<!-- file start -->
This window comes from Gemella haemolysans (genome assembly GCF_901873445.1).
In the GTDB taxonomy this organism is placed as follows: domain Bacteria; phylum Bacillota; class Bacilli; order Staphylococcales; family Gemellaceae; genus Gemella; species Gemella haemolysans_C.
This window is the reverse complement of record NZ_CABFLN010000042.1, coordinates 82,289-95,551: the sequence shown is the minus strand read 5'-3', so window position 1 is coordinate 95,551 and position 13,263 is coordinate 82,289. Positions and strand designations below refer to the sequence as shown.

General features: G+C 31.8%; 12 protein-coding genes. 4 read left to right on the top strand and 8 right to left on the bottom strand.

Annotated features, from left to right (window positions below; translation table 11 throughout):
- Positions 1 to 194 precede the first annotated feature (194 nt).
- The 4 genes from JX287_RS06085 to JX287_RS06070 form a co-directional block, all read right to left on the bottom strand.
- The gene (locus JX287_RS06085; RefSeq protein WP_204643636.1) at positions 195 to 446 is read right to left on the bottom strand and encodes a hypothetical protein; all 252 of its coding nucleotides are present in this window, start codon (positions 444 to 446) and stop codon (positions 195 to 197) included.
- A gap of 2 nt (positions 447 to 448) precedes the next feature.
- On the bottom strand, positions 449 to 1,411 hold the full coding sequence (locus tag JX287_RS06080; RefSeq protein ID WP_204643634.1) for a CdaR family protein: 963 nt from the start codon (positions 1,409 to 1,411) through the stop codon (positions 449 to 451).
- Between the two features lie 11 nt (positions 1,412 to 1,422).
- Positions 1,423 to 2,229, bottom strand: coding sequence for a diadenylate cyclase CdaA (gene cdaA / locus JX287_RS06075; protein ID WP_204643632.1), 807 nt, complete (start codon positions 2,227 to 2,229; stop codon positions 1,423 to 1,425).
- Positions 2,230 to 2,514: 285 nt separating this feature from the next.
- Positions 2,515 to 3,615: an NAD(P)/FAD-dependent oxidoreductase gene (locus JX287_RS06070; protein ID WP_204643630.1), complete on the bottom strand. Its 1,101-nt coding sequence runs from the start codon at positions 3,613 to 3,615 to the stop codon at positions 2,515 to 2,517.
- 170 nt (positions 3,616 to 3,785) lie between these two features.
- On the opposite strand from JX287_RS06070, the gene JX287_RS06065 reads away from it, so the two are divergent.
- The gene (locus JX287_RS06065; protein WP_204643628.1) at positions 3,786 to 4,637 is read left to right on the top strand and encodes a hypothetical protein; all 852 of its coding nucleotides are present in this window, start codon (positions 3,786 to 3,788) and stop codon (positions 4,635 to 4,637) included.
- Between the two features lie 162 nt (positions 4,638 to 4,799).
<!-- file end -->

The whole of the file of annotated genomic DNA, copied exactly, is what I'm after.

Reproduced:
This window comes from Gemella haemolysans (genome assembly GCF_901873445.1).
In the GTDB taxonomy this organism is placed as follows: domain Bacteria; phylum Bacillota; class Bacilli; order Staphylococcales; family Gemellaceae; genus Gemella; species Gemella haemolysans_C.
This window is the reverse complement of record NZ_CABFLN010000042.1, coordinates 82,289-95,551: the sequence shown is the minus strand read 5'-3', so window position 1 is coordinate 95,551 and position 13,263 is coordinate 82,289. Positions and strand designations below refer to the sequence as shown.

General features: G+C 31.8%; 12 protein-coding genes. 4 read left to right on the top strand and 8 right to left on the bottom strand.

Annotated features, from left to right (window positions below; translation table 11 throughout):
- Positions 1 to 194 precede the first annotated feature (194 nt).
- The 4 genes from JX287_RS06085 to JX287_RS06070 form a co-directional block, all read right to left on the bottom strand.
- The gene (locus JX287_RS06085; RefSeq protein WP_204643636.1) at positions 195 to 446 is read right to left on the bottom strand and encodes a hypothetical protein; all 252 of its coding nucleotides are present in this window, start codon (positions 444 to 446) and stop codon (positions 195 to 197) included.
- A gap of 2 nt (positions 447 to 448) precedes the next feature.
- On the bottom strand, positions 449 to 1,411 hold the full coding sequence (locus tag JX287_RS06080; RefSeq protein ID WP_204643634.1) for a CdaR family protein: 963 nt from the start codon (positions 1,409 to 1,411) through the stop codon (positions 449 to 451).
- Between the two features lie 11 nt (positions 1,412 to 1,422).
- Positions 1,423 to 2,229, bottom strand: coding sequence for a diadenylate cyclase CdaA (gene cdaA / locus JX287_RS06075; protein ID WP_204643632.1), 807 nt, complete (start codon positions 2,227 to 2,229; stop codon positions 1,423 to 1,425).
- Positions 2,230 to 2,514: 285 nt separating this feature from the next.
- Positions 2,515 to 3,615: an NAD(P)/FAD-dependent oxidoreductase gene (locus JX287_RS06070; protein ID WP_204643630.1), complete on the bottom strand. Its 1,101-nt coding sequence runs from the start codon at positions 3,613 to 3,615 to the stop codon at positions 2,515 to 2,517.
- 170 nt (positions 3,616 to 3,785) lie between these two features.
- On the opposite strand from JX287_RS06070, the gene JX287_RS06065 reads away from it, so the two are divergent.
- The gene (locus JX287_RS06065; protein WP_204643628.1) at positions 3,786 to 4,637 is read left to right on the top strand and encodes a hypothetical protein; all 852 of its coding nucleotides are present in this window, start codon (positions 3,786 to 3,788) and stop codon (positions 4,635 to 4,637) included.
- Between the two features lie 162 nt (positions 4,638 to 4,799).